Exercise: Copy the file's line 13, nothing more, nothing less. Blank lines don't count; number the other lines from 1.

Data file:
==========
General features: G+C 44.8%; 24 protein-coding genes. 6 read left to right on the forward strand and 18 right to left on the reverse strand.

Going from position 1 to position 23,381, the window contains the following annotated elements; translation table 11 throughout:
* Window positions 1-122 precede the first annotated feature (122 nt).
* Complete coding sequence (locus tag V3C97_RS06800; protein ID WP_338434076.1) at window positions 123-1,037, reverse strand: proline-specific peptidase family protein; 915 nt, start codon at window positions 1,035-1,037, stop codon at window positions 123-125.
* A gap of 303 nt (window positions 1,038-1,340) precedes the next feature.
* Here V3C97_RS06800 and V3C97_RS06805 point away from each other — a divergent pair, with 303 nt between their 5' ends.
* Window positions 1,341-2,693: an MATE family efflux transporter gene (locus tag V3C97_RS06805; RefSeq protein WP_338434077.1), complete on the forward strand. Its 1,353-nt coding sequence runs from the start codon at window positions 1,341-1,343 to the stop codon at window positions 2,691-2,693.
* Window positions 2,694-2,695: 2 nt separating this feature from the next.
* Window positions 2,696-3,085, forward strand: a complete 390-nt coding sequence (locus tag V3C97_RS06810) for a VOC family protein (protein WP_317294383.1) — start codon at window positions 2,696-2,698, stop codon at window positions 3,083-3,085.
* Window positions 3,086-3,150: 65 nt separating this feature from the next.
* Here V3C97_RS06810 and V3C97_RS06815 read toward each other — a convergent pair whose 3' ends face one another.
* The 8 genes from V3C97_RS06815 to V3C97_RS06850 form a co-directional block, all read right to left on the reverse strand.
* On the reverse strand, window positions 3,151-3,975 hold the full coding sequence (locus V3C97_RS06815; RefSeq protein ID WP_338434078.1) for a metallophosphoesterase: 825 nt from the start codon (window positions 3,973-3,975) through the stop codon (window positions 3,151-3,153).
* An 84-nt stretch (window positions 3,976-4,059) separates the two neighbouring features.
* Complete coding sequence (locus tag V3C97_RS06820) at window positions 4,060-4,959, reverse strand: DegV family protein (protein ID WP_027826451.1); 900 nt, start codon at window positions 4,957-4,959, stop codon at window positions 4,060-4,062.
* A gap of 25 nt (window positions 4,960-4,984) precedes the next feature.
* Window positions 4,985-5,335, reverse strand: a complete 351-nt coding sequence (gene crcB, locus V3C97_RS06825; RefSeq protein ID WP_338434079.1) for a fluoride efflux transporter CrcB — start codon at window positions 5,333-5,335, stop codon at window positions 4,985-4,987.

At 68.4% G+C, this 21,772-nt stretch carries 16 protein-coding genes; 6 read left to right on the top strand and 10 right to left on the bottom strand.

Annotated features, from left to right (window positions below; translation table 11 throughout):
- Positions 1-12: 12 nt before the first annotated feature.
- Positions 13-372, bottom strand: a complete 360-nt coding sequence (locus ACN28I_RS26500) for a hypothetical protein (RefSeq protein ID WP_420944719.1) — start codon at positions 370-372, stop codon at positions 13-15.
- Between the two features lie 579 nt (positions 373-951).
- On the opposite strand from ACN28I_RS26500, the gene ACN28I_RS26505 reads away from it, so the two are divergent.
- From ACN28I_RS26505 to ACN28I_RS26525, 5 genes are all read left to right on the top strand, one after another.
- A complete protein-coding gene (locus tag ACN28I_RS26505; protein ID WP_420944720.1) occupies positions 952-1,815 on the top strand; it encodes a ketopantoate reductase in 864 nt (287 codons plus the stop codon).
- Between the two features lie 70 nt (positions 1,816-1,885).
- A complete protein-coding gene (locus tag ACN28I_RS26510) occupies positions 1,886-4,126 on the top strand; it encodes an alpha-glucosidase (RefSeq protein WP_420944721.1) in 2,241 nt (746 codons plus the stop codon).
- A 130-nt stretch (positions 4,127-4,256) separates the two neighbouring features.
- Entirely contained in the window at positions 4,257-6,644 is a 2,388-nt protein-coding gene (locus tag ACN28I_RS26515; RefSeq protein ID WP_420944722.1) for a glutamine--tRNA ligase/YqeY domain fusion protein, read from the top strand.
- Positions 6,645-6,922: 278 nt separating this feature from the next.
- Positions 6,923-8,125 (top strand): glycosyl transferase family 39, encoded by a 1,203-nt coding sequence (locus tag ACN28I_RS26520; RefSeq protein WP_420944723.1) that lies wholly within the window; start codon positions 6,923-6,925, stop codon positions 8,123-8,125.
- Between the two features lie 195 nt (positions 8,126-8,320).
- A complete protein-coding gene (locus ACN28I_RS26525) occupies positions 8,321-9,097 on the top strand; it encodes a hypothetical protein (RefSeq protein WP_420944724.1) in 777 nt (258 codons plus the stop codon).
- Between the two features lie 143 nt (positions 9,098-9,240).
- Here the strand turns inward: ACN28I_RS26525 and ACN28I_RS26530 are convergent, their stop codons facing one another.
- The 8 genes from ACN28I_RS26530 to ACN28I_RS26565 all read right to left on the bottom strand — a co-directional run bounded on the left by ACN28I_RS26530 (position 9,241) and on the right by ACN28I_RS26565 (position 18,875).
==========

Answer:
* On the reverse strand, window positions 3,151-3,975 hold the full coding sequence (locus V3C97_RS06815; RefSeq protein ID WP_338434078.1) for a metallophosphoesterase: 825 nt from the start codon (window positions 3,973-3,975) through the stop codon (window positions 3,151-3,153).